It’s important to raise this question, because some international organisations had rung the alarm bells much sooner. So then, what was the ECDC’s motivation in underestimating the risks of the coronavirus pandemic? Was it simply a lack of competence?, the V4 news agency writes.

Member states that have based their emergency measures on the World Health Organisation’s reports instead of the risk assessments of the European Centre for Disease Prevention and Control (ECDC) appear to be more effective in their response to the coronavirus pandemic.

For a long time, the ECDC has downplayed the potential negative effects of the coronavirus epidemic, which contributed to the spreading of the virus in Europe. This is also supported by the statements of Andrea Ammon, the Centre’s director. In an ECDC report on the coronavirus published on 22 January, Ms Ammon stated that although the further global spread of the virus was likely, there is a moderate likelihood of detecting cases imported into EU/EEA countries. She said the likelihood of case importation in countries that have direct flight connections with China’s Wuhan, where the virus was first detected, is higher, but it is still considered moderate.

ECDC’s communication didn’t substantially improve even after Europe’s first coronavirus cases had been detected in late January. On 5 February, Ms Ammon explained to the Euronews website that there is a regular exchange of information between all member states on the measures that “they have already taken: informing the public, informing travellers, informing the health care professionals and so on,” the Centre’s executive director said. She added that “all the countries had preparedness plans,” which ECDC assists through its Emergency Operations Centre (EOC), indicating that every member state needs to deal with this at a national level. “This virus is new, there are many characteristics that we do not know yet and we are learning along the way,” she added.

At the beginning of February, when the EU already had 25 registered coronavirus cases, Pascal Canfin, president of the European Parliament’s Environment Committee, was still chiefly concerned with what the Chinese eat. He said the EU can no longer turn a blind eye to China’s low standards with regard to the traceability of their food products because it could have serious repercussions, suggesting that the coronavirus outbreak likely started at a seafood market in Wuhan.

In an interview with the Euractiv news site on 7 February, the ECDC director stressed that as long as there are only a few cases in Europe, there is no need to worry about novel coronavirus, adding that she still considered the risk of spreading the virus to be low. She cited as an example the news reports published by media outlets that even asymptomatic people can transmit the virus, adding that “we don’t know that yet,” and that it is possible. Ammon said it was normal that people were scared and panicked, but she stressed that there was no cause for concern. “The situation in Europe and in China is completely different and our current strategy in Europe wouldn’t work in China anymore,” the Centre’s executive director said.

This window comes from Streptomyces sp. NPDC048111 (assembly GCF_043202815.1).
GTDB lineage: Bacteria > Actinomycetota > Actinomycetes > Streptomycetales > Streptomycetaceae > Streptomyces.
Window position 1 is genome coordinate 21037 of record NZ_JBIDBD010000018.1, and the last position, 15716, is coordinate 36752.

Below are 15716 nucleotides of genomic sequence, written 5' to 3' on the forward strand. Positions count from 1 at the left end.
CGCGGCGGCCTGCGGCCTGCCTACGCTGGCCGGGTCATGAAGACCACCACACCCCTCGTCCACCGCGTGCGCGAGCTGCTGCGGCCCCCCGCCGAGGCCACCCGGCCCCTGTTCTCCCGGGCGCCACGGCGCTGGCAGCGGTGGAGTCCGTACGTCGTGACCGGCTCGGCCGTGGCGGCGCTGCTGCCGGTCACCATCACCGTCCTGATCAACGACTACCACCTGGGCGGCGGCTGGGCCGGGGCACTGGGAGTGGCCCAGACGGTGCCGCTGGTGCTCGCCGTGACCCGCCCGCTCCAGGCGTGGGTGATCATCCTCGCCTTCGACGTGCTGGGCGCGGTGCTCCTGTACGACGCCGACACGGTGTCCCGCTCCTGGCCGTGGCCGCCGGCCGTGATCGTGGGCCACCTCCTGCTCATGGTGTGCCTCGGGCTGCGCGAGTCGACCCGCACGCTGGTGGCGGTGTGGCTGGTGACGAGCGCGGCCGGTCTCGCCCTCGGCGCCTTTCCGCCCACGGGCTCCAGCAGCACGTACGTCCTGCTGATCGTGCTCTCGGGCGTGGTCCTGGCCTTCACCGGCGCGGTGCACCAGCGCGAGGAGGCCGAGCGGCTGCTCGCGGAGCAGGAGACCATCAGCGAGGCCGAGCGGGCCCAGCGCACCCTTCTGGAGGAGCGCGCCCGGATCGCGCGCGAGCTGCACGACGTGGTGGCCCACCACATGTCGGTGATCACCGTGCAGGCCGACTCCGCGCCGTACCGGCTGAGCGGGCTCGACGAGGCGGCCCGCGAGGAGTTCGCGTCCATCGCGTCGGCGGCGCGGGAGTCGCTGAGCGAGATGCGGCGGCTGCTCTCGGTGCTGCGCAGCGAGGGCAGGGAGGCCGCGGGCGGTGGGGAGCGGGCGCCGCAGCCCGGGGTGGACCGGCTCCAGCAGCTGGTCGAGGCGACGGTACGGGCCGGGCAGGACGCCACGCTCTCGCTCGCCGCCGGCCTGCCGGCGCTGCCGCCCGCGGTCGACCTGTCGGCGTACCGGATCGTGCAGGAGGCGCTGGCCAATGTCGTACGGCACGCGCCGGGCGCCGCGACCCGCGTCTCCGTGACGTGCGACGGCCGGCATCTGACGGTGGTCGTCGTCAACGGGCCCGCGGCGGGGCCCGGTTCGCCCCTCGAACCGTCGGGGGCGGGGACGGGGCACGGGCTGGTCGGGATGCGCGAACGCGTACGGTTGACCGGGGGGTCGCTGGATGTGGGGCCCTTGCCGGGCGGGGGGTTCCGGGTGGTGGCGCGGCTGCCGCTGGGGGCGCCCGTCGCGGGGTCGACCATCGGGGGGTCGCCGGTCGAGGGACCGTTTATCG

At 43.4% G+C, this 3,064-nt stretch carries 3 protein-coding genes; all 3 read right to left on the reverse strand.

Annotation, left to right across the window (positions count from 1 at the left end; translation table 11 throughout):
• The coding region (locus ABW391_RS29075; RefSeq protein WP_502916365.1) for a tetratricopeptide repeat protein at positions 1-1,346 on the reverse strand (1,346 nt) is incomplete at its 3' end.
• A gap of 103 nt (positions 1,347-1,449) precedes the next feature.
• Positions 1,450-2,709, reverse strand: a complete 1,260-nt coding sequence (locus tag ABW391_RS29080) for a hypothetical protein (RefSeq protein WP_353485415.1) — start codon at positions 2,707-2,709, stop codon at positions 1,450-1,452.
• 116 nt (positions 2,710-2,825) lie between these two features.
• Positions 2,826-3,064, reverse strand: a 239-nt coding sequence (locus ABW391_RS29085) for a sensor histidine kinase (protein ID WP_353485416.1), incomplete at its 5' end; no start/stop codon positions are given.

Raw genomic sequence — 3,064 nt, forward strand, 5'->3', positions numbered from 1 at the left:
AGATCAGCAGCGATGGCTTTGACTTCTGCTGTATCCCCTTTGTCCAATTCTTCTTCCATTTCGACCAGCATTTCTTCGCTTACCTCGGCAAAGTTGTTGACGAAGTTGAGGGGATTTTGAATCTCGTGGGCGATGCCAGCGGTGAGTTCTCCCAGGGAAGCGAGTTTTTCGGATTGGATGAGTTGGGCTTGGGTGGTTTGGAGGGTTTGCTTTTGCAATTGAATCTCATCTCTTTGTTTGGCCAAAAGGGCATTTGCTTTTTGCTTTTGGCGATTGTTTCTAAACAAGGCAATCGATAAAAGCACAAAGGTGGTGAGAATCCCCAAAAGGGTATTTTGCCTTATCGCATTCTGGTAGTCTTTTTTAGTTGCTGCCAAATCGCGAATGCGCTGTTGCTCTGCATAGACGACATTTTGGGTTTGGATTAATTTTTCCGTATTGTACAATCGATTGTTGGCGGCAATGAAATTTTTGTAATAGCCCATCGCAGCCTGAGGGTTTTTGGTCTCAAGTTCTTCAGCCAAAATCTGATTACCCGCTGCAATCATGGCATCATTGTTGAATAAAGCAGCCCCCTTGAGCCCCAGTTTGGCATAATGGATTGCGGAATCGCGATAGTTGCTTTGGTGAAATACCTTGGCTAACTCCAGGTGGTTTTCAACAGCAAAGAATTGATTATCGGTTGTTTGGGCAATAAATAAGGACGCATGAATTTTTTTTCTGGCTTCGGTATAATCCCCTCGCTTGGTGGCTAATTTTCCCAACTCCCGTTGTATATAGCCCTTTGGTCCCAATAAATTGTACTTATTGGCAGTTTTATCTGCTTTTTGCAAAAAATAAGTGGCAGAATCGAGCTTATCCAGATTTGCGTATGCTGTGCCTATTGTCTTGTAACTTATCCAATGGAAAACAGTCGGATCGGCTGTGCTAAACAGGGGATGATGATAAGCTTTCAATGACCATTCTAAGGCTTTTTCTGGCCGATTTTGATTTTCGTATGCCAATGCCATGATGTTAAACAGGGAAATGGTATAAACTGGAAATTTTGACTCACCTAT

By the end of February, Italy became the second most infected country in the world after China, with more than 300 registered patients. From this point forward, the tone of ECDC reports has changed. On 27 February Andrea Ammon opined that a situation similar to that in Italy would likely develop in several European countries, so the EU must be prepared for the possibility of mass infections. However, she rejected the idea of shutting down the European borders, and other experts also shared her view. Dr Clare Wenham, of the London School of Economics, believed that travel restrictions would not work during an epidemic, as they can only slow the virus down. As it turned out later, in most EU member states it was precisely the introduction of strict travel restrictions and the closing of borders that made it possible to curb the spread of the disease.

The ECDC’s neglectful handling of the situation was also raised during the press briefing of Hungary’s Operative Board, in charge of coordinating the country’s coronavirus response, held in Budapest on Sunday. Responding to V4NA’s question, chief medical officer Cecilia Muller stressed that the World Health Organization (WHO) had provided a much more accurate forecast then the EU agency for infectious diseases control (ECDC). Based on WHO’s indications and warning, Hungary decided as early as 24 January to take the threat seriously, Ms Muller said, adding that the country introduced its first epidemic emergency measures on 25 January.